Belly Flop

Donald NorfolkIt’s a sad reflection on our contemporary way of life, that so very few people look good in beachwear once they’ve passed middle age. The torsos of most children are straight and trim, but as they age their figures invariably become marred by flabby muscles, postural defects and excessive fat deposits. The most common of these defects – regularly displayed on even the trendy playgrounds of St Tropez and Acapulco – is the bulging, bow-fronted belly. This is both an aesthetic disaster and a major health hazard. If your work is sedentary, it’s more than likely that you’ve allowed your tummy muscles to grow a trifle slack. If so, it’s time you took yourself in hand, by carrying out a simple exercise which offers five, distinct health benefits.

In the first place you’ll gain self-esteem if your take steps to make your stomach look more like a washboard than an overloaded sack of dirty washing. With a tighter, flatter tummy you’ll also improve your deportment. The commonest postural fault from middle age onward is the development of a lordosis, or hollow back. This arises when the abdominal muscles are weak, which allows the pelvis to rotate forward, throwing the back into a hollow, exaggerating the postural curves and making the derriere more prominent than it was ever meant to be.

Strengthening the abdominal muscles also protects the spine from lifting strains. When we hoist heavy weights the muscles of the diaphragm and belly wall are forcefully contracted. This drives the largely liquid contents of the abdomen against the spine, driving the back upwards in the fashion of a hydraulic jack. The stronger this action, the less the strain imposed on the back and spinal muscles. This explains why weight lifters wear a belt when they’re raising massively loaded barbells, and why elderly men give such a loud grunt when they pick up a hefty suitcase. With their weak spines, they’re forced to be extra reliant on the lifting action of their belly muscles, and so they can’t avoid a sigh of relief when

their task is done.

Another benefit of having a well-toned belly is that it acts as an aid to respiration. The lungs can’t achieve a full intake of fresh air unless it has expelled the stale air from its multitude of air sacs or alveoli. (It’s said that the lungs contain 300 million alveoli, but that’s probably no more than an inspired guess because I’ve seen other estimates which put the figure as high as 750 million.) This ‘expiratory backstroke’ is achieved by relaxing the diaphragm and then driving it upwards by a powerful contraction of the stomach wall.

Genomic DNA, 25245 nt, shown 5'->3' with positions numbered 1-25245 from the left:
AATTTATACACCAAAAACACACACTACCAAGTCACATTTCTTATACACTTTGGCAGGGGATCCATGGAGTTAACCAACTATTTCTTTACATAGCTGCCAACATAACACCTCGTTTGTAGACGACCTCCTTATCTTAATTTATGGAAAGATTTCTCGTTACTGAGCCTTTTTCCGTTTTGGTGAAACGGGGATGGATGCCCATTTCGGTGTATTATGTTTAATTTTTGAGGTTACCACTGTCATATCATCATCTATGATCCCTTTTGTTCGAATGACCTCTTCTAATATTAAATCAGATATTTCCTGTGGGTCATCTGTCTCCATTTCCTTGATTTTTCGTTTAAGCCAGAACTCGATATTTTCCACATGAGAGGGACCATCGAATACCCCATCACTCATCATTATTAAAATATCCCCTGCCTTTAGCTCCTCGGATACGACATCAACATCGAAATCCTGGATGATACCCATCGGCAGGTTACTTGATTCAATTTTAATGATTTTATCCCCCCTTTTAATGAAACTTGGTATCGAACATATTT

A strong, ‘washboard’ abdomen also prevents the gut sagging forward, a condition which used to be known as ‘visceroptosis’. We have a framework of ribs to protect our heart and lungs, but only a layer of muscles to support our vital digestive organs. When the belly wall is tight, the abdominal contents rest easily within the pelvic basin. When they’re flabby, the gut sags forward, which can impair the general circulation as well as the function of the gastric organs. However powerful the pumping action of the heart, it can only expel the volume of blood returned to it through the venous network. One of the side effects of visceroptosis is a pooling of blood in the abdomen. Tests show that correcting the forward displacement of the stomach with an abdominal belt can speed the circulation of the blood by as much as 40 percent. But why resort to wearing a cumbersome belt, when you can develop your own muscular corset?

Most fitness routines contain exercises to strengthen the tummy muscles. Many require special equipment or the assistance of a partner, but there’s one that’s needs no outside aids and is simplicity itself. It’s known to fitness buffs as an ‘abdominal retraction’, which merely means drawing in the tummy wall in an effort to pin the navel against the spine. This can be done at odd times during the day: in the early morning when looking into the bathroom mirror, or later on while waiting for a bus, or standing in line in a check-out queue. Tone your tummy muscles by the regular practice of this simple exercise and you’ll improve your appearance, increase your strength and enhance your general well-being.

Print This Post